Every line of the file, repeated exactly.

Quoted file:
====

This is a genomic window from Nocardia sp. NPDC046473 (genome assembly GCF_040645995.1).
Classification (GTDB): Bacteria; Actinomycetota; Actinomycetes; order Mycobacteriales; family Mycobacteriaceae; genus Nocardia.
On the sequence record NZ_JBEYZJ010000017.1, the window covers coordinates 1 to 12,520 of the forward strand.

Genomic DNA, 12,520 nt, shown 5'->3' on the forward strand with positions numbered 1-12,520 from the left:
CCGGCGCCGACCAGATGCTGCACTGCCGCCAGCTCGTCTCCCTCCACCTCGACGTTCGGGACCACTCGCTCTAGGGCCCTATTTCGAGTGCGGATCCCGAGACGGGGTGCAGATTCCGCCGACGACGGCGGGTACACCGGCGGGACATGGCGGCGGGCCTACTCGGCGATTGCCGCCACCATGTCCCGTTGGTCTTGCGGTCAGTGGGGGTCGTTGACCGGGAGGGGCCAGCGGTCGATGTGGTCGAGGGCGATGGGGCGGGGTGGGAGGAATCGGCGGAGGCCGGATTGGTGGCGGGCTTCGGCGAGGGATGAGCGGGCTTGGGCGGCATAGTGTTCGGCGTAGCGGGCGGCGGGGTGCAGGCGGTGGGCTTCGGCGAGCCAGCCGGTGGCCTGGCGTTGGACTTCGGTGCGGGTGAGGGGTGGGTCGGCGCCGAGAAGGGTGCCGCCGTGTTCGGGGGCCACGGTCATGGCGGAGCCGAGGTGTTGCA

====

This is a genomic window from Nocardia sp. NPDC046473 (genome assembly GCF_040645995.1).
Classification (GTDB): Bacteria; Actinomycetota; Actinomycetes; order Mycobacteriales; family Mycobacteriaceae; genus Nocardia.
On the sequence record NZ_JBEYZJ010000017.1, the window covers coordinates 1 to 12,520 of the forward strand.

Genomic DNA, 12,520 nt, shown 5'->3' on the forward strand with positions numbered 1-12,520 from the left:
CCGGCGCCGACCAGATGCTGCACTGCCGCCAGCTCGTCTCCCTCCACCTCGACGTTCGGGACCACTCGCTCTAGGGCCCTATTTCGAGTGCGGATCCCGAGACGGGGTGCAGATTCCGCCGACGACGGCGGGTACACCGGCGGGACATGGCGGCGGGCCTACTCGGCGATTGCCGCCACCATGTCCCGTTGGTCTTGCGGTCAGTGGGGGTCGTTGACCGGGAGGGGCCAGCGGTCGATGTGGTCGAGGGCGATGGGGCGGGGTGGGAGGAATCGGCGGAGGCCGGATTGGTGGCGGGCTTCGGCGAGGGATGAGCGGGCTTGGGCGGCATAGTGTTCGGCGTAGCGGGCGGCGGGGTGCAGGCGGTGGGCTTCGGCGAGCCAGCCGGTGGCCTGGCGTTGGACTTCGGTGCGGGTGAGGGGTGGGTCGGCGCCGAGAAGGGTGCCGCCGTGTTCGGGGGCCACGGTCATGGCGGAGCCGAGGTGTTGCA